Maker's Workshop
Makers’ Workshop on the coast of Australia’s southern-most State of Tasmaniais a major investment by the regional industrial town of Burnie (pop. 20,000)their a post-industrial future. Burnie’s history is inextricably linked to large scale industries and port services, including a massive pulp and paper mill on the waterfront. Over recent years, local creative initiatives have forged reputations for quality products, including Creative Paper which has developed a culture of value-adding to the paper production for which the town is known. In addition, Burnie’s role as a gateway to the fertile farming lands of the north-west coast of Tasmania has also resulted in a rich sense of its heritage as a rural centre – a history which had been displayed in a “Pioneer Museum”. By bringing together these two key functions – creative enterprise and town museum, Burnie Council proposed a visitor centre which contained both a memory of the past and a speculation about the future. TERROIR interpreted this brief as a capacity-building exercise for the future of the town. Given this was the first significant visible cultural investment in the town for decades, we pursued the idea of Makers’ Workshop as a 'living room' for the people of Burnie. A five spoke diagram is centred on a freely accessible orientation hub that features items from the museum’s collection. Each of the five spokes (or arms) houses a different function; back of house, paper making workshop, multi-purpose exhibition/theatre, café and a combined retail/gallery space. Each of the spokes is oriented toward a different aspect of the city and landscape and terminates with a large window that captures this. The building is contextually part of the collection of large-scale industrial objects along the coast. However, rather than adopt a sentimental pseudo-industrial aesthetic, these objects have been re-imagined as a set of giant 'toys' of which this building now forms a part. Our toy is a lighthouse of sorts, perched on the western headland above the beach, a sentinel both for passing ships and for the locals. Its lighthouse quality is furthered by the translucent Danpalon cladding providing an ever-changing façade during the day and evening. The interior features a ‘play’ on the shipping containers and the large portside woodchip pile, via lime-stained composite timber lining to the central ‘living room’. The interior palette of economical materials is augmented by an exhibition/fitout by David Lancashire Design. Makers’ is a major investment in a sustainable community and region. Materials, finishes and building systems were also selected for their contribution to a sustainable future, including the utilisation of alternate power sources for efficiencies at different loadings, automated controls, web-based monitoring of energy consumption and performance, and rainwater harvesting. The project was completed in November 2009 within a remarkable 15 months from the initial briefing, due largely to the development of a strong and clear vision for the project and the ownership of that vision by all stakeholders and participants.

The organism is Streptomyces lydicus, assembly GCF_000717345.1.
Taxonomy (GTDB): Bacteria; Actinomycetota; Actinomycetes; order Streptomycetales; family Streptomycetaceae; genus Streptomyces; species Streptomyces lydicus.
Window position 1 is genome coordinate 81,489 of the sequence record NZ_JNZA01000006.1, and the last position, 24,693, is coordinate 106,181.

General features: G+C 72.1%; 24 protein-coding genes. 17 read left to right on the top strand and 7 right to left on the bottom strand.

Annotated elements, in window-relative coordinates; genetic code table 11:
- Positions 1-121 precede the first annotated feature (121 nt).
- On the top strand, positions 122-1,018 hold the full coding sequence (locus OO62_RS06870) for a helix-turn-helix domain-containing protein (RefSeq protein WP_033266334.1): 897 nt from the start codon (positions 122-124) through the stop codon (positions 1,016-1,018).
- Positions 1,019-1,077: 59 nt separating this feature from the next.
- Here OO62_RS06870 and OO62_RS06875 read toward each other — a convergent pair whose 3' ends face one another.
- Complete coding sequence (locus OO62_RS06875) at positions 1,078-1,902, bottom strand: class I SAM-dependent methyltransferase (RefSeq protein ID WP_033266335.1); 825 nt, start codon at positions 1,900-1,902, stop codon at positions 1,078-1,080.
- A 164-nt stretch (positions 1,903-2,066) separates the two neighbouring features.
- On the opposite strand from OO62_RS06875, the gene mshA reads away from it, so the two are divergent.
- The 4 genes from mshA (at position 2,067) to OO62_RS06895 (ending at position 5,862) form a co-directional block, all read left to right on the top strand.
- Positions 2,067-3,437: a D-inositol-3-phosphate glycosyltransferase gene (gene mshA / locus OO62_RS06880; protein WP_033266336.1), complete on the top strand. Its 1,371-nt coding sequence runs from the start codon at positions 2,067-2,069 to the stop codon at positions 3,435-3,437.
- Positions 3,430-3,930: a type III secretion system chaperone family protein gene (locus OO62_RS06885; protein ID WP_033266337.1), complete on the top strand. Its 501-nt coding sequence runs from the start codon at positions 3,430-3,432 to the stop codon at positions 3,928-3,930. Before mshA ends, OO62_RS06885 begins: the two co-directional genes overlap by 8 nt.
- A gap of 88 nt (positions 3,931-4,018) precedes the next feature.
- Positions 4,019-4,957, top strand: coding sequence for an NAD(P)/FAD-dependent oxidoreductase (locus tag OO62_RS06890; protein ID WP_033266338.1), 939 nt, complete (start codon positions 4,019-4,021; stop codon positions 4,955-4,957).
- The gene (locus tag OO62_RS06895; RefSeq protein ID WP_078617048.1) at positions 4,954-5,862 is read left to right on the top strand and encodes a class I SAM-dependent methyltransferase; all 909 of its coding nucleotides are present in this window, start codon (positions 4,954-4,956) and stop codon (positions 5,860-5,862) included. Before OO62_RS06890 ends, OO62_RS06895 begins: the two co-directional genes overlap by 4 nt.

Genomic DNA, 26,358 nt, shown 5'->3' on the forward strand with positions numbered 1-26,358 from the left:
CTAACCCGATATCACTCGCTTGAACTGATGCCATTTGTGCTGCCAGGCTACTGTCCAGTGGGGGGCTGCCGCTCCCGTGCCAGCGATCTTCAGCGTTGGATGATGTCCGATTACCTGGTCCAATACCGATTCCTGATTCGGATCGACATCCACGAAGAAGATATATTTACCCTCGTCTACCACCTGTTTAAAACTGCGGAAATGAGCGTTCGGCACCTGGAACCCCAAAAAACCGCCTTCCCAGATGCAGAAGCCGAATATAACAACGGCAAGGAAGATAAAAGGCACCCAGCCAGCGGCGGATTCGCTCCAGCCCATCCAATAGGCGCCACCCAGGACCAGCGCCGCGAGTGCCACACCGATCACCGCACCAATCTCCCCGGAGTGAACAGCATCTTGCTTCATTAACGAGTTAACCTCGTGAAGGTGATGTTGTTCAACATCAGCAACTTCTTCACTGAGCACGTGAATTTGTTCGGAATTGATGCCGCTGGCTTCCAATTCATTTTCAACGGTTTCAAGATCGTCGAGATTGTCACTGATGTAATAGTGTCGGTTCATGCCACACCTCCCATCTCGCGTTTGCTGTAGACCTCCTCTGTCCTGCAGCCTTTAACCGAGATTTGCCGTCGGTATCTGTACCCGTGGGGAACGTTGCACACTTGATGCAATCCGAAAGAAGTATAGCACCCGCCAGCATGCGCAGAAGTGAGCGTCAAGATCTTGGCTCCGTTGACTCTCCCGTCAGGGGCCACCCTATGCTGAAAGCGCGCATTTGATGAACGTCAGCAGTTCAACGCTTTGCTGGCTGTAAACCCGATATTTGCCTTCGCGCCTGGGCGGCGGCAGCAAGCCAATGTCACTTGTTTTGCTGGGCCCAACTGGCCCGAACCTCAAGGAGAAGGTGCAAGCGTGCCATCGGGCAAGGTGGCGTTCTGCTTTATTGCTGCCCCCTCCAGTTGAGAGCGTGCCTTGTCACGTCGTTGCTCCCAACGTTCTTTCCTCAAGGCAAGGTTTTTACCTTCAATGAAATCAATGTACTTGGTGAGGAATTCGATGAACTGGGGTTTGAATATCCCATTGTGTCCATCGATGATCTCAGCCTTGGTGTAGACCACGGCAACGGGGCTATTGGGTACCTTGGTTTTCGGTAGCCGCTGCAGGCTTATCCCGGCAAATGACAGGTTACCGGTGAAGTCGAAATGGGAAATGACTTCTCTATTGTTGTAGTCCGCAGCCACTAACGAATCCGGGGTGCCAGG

13 photos and 5 drawings

Building Activity

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